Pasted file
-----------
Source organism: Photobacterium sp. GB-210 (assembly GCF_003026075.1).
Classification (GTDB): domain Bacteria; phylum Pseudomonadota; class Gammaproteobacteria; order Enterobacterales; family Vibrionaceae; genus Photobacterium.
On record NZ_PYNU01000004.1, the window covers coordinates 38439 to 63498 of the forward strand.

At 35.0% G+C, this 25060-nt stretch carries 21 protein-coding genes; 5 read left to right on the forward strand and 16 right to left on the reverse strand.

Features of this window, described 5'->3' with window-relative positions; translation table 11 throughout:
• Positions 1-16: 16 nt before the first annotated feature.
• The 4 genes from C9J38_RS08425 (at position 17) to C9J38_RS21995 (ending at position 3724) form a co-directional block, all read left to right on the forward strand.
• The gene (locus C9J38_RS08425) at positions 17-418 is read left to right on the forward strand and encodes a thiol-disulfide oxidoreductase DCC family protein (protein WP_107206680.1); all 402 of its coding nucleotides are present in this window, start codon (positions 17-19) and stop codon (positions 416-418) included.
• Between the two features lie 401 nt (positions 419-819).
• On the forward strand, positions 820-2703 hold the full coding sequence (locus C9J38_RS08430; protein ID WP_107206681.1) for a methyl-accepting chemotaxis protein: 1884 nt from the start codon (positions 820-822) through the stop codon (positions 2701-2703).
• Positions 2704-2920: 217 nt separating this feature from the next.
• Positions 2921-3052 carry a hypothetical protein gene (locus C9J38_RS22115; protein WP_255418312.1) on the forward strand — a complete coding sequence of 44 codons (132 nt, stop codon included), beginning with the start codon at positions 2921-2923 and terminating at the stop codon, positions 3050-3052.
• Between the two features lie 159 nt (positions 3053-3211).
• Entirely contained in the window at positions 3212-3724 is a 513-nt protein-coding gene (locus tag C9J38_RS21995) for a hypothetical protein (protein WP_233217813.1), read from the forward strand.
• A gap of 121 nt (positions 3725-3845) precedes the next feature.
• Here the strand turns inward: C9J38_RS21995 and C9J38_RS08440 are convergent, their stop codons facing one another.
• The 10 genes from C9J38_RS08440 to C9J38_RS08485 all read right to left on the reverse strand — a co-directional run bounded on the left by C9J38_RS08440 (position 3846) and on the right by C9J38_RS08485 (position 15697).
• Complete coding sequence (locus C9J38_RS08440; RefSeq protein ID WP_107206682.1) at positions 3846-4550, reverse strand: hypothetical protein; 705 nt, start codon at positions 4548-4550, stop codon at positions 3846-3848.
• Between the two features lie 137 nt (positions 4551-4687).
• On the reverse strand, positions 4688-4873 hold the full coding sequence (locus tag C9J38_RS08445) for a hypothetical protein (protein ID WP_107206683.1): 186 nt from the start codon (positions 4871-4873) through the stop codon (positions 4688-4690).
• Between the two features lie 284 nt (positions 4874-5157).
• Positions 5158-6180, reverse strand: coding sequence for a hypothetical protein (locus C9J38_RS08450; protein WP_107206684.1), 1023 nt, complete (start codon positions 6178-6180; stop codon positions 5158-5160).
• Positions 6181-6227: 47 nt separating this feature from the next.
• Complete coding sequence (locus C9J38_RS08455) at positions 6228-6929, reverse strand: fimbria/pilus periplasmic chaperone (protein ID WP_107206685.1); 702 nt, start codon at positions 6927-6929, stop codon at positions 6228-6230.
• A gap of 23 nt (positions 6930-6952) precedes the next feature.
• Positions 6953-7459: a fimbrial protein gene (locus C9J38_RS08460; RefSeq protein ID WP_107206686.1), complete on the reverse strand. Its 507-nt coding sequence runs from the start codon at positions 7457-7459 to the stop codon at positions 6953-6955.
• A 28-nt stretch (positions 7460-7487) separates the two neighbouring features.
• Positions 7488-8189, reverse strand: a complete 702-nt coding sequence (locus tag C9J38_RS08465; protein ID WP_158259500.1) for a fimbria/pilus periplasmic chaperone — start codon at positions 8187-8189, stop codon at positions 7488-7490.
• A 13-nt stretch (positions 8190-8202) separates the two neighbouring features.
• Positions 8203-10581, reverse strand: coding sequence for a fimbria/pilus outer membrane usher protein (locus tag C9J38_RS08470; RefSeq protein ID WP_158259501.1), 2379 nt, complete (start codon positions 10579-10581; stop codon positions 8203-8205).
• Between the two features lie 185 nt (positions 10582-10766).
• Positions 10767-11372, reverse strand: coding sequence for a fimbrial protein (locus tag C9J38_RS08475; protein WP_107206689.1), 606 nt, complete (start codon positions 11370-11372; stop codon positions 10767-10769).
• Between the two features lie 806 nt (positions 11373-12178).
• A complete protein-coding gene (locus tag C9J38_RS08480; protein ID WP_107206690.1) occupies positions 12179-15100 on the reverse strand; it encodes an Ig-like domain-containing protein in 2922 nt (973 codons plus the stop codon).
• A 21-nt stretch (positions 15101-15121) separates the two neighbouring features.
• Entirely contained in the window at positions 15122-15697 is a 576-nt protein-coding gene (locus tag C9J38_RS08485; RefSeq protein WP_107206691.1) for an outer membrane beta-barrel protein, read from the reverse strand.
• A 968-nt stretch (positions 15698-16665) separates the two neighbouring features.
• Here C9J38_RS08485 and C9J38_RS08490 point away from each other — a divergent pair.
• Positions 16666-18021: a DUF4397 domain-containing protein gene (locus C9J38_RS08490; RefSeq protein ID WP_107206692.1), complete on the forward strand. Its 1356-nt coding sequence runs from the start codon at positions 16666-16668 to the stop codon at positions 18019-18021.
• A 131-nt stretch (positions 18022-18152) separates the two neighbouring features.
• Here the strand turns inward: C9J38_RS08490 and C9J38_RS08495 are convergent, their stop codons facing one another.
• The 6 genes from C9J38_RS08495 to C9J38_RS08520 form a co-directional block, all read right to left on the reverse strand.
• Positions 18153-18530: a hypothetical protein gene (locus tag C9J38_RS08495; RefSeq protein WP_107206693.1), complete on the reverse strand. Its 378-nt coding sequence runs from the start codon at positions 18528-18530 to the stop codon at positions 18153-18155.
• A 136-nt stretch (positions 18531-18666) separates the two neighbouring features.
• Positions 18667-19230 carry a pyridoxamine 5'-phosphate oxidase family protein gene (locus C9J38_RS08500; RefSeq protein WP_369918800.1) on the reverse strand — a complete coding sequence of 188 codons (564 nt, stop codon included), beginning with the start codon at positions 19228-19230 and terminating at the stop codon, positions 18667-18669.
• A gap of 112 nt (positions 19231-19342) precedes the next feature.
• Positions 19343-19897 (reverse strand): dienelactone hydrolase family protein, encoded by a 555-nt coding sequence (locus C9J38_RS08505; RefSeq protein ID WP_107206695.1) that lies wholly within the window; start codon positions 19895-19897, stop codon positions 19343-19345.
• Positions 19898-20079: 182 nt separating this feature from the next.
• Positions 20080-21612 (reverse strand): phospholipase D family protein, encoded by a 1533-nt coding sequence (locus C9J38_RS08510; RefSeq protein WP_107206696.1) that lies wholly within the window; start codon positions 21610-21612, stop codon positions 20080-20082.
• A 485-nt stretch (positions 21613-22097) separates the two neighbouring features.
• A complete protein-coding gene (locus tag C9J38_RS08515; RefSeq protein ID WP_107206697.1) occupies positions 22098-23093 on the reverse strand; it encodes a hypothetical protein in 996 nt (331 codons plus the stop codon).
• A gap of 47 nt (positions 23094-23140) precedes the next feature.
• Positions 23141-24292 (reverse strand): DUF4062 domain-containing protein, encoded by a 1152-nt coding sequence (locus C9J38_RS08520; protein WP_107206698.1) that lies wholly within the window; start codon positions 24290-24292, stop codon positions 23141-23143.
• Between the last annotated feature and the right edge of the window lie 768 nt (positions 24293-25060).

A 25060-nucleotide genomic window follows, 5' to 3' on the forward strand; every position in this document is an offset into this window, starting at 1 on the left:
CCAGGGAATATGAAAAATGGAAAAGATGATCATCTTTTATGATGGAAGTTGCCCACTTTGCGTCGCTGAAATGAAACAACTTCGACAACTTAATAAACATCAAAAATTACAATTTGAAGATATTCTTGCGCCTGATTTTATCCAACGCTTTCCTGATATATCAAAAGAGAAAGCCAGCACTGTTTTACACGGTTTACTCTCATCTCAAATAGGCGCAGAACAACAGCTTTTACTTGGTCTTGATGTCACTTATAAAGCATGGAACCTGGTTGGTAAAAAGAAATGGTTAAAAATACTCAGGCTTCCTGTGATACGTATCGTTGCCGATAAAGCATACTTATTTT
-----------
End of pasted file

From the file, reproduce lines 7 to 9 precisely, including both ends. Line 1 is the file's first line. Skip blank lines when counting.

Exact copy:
• The 4 genes from C9J38_RS08425 (at position 17) to C9J38_RS21995 (ending at position 3724) form a co-directional block, all read left to right on the forward strand.
• The gene (locus C9J38_RS08425) at positions 17-418 is read left to right on the forward strand and encodes a thiol-disulfide oxidoreductase DCC family protein (protein WP_107206680.1); all 402 of its coding nucleotides are present in this window, start codon (positions 17-19) and stop codon (positions 416-418) included.
• Between the two features lie 401 nt (positions 419-819).